Bitterroot

Bitterroot

Lewisia rediviva (lew-iss-ia: honoring Meriwether Lewis; red-i-vie-va: revived)

Petals and sepals all similarly pink, apricot, white, or mixtures thereof, ¾–1⅜” long [2–35 mm]; flowers very low to ground, one per stem in small clumps; 10–18 petals and 5–9 sepals; leaves basal, linear, initially fleshy (as shown in the lower photo) but usually withered by time of flow­ering.

Habitat: Arid gravels, mainly at lower elevations in the eastern Gorge; all but AB.

Natural History: It’s easy to see why this dramatic bloom is Montana’s State Flower and was a favorite of Meriwether Lewis.

Bitterroot3The Salish ­nation prized it above all other plant foods, rating a full basket a roots equal to a horse in barter value. They believed that they minimized its bitterness through several esoteric methods: digging bitterroot in spring when the leaves first appear; digging only from certain locales—especially the lower Bitterroot Valley—known to produce relatively mild roots; discarding the cores of the roots; or eating them after a year or two in storage. The root is small and the plant sparse so it took a few days to fill a bag, and it was never a staple of the diet. Each year when bitterroot was first dug, Salish and Kootenai bands held one of the year’s biggest feast events, the First Roots ceremony. Some people believed a particular part of the root could ward off bears.

Lewis tried some and wrote that they “had a very
bitter taste, which was naucious to my pallate, and I transfered them to the Indians who had ate them heartily
.” On the return voyage he made a point, on reaching the river known for bitterroots, of collecting specimens for science. That sweet Montana river became “Bitterroot” along with the plant. Lewis called this river Clark’s River, but later geographers eventually settled on Bitterroot River and Valley and Mountains, based on the valley’s reputation as the best place to dig roots. “Clark Fork” now names the river the Bitterroot flows into.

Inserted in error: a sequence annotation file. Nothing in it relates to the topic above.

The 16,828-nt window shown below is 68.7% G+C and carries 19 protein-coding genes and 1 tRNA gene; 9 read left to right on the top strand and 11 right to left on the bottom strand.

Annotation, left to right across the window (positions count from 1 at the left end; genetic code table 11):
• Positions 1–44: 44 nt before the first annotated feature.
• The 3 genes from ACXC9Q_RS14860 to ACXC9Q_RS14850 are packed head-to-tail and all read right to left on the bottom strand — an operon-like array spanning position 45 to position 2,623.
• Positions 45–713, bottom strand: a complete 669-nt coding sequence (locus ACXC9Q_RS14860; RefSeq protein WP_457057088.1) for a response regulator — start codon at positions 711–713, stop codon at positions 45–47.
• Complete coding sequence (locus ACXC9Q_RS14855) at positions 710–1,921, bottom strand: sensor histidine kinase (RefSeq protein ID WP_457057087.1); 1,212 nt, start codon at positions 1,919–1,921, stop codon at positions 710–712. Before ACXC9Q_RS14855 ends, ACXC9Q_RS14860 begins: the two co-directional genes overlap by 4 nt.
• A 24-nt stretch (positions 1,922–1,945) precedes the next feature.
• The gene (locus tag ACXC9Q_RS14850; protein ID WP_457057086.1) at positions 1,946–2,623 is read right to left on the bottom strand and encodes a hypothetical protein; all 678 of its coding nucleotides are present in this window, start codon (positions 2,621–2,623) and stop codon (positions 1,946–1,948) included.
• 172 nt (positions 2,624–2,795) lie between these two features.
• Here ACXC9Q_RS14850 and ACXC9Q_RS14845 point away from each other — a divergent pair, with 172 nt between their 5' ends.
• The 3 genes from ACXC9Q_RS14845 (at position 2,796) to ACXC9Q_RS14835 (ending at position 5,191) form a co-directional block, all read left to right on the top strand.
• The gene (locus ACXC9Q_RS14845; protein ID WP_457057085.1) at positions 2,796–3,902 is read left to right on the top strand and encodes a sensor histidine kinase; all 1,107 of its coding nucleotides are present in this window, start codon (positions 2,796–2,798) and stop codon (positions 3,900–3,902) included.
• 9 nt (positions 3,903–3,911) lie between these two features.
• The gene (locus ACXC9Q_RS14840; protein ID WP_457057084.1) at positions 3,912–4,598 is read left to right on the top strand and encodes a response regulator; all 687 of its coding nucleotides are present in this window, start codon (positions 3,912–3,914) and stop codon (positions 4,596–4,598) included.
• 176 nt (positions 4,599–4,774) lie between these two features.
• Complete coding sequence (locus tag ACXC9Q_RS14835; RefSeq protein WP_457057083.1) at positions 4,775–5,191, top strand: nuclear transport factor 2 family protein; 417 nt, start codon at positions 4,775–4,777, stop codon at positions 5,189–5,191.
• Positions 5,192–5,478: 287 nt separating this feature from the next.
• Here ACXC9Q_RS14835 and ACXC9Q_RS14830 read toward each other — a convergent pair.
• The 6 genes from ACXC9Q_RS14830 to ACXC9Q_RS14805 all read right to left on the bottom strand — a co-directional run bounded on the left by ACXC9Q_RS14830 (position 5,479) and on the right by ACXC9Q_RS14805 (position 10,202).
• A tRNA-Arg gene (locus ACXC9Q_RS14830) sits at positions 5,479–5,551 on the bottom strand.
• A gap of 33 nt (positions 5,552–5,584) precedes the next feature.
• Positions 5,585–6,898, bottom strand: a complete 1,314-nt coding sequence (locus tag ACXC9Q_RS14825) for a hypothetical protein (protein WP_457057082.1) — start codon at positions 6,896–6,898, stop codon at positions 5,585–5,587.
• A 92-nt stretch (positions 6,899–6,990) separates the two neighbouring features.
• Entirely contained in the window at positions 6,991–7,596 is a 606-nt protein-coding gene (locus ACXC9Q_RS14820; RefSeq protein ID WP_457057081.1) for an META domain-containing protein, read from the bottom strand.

One of Lewis’s dried roots got planted and watered several years after reaching Philadelphia. It sprouted green leaves and lived for some months. Privileged to name the plant for science, botanist Friedrich Pursh determined that it was not just a new species but a new genus, which he named for Lewis whose life by then had come to an early and bitter end. Pursh did not state whether by placing rediviva (“revived”) after Lewisia he was hinting wishfully at bringing Lewis himself metaphorically back to life. In the conventional view, rediviva refers simply to that undead dried specimen, reminding us that many botanical names were written while looking not at a glorious bloom reveling in its habitat, but at a pressed, desiccated relic in a dim herbarium far from home.

About seven percent of plant species, including cacti, Lewisia species, and many other succulents, have a nifty adaptation to drought. Plants have to open up their pores to take in carbon dioxide for photosynthesis, but they inevitably lose moisture through open pores. What if drought-adapted plants could avoid the heat of the day and just open their pores at night? Well, photosynthesis requires light, so they would have to take in CO2 at night and store it until morning. These plants store CO2 as maleic acid by night, and reconvert it for use daily. Their leaves may taste noticeably more acidic on summer nights, and sweeter during the day.

This article and photos are adapted from Northwest Mountain Wildflowers, an app for iPhone and iPod.